1. Mike Miller
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#15 Merged
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Deleted repository
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default (6fffa6219b2c)
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pytave
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Properly extract exception text from Python (fixes issue #24)

Author
  1. Abhinav Tripathi
Reviewers
Description
  • exceptions.{h, cc}: Add a new method to properly extract string for a python exception
  • pycall.cc, pyeval.cc, pyexec.cc: Use the new method to extract string when an exception occurs. Also add a new error message in case we can't extract the string.
  • Issues #24: pyexec: inconsistent error handling resolved

Comments (12)

  1. Abhinav Tripathi author

    This was my first commit with changes in so many files, I hope my commit message follows the octave convention.
    .
    I was just going through the issues and this one seemed interesting (sorry for not posting anything on the issue page), so I did a little digging.
    .
    The actual problem was that boost wasn't able to extract the string from the exception. The execution went into the nested catch block. There PyErr_Print() printed the traceback but no error was raised for octave to notice.
    So, I added the error ("pyexec: Exception caught"); line in each of the 3 pyeval, pycall & pyexec files. We should probably change the error message. But, we definitely need an error statement there to tell octave that error occured.
    .
    Pls review Colin Macdonald Mike Miller

  2. Abhinav Tripathi author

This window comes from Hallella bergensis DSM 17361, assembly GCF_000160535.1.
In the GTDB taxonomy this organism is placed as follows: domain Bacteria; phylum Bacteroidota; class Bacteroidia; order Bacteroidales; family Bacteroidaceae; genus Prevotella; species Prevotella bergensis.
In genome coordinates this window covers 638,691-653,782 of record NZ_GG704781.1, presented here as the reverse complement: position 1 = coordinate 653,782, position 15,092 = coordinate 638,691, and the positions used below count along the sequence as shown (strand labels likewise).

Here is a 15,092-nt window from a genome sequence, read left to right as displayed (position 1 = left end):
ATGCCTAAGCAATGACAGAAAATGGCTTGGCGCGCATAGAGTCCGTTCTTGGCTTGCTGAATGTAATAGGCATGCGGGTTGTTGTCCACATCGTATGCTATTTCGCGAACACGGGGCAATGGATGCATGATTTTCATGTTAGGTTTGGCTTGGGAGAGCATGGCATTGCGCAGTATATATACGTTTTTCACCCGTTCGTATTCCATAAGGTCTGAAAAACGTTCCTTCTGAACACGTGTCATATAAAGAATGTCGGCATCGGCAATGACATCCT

I just update the commit message a bit.
    .
    Also, I forgot to mention that I tried to extract the string in many other ways like using char* or other data types with extract or using Py* python functions to extract the string. But they didn't work too.
    With these changes, the execution does NOT go into the nested catch block for all the examples mention in #24 and the string is extracted properly for all exceptions.
    I couldn't find a case in which the execution would go into the nested catch block, but still, I think we should have an error message in that too, just to be safe.

  3. Colin Macdonald
    • If I've understood correctly, the error message should be something like "pyexec: Exception encountered while trying to throw exception".

    • But why (error_already_set const &)? If this is some emergency catch-all, why isn't it just catch? (Careful: I don't know anything about try/catch in C++ so possibly I'm wrong about this).

    • You've got pyexec in the error text for all them, but some should be pycall pyeval as appropriate.

  4. Abhinav Tripathi author

    the error message should be something like "pyexec: Exception encountered while trying to throw exception".

    Sorry I didn't explain clearly. After this PR is merged, pyexec ("raise NameError('oops')") will be caught as exception and the error text will be displayed as "pyexec: NameError: 'oops'"
    .
    The code will NOT reach that last catch in such cases now. Previously there was exception while extracting the text from exception message so the execution went into that last catch.
    I couldn't find a case currently when execution will go into that last catch but I left it for completeness.
    The error text in that case could be something to say that some exception was caught but the message could not be extracted!?
    .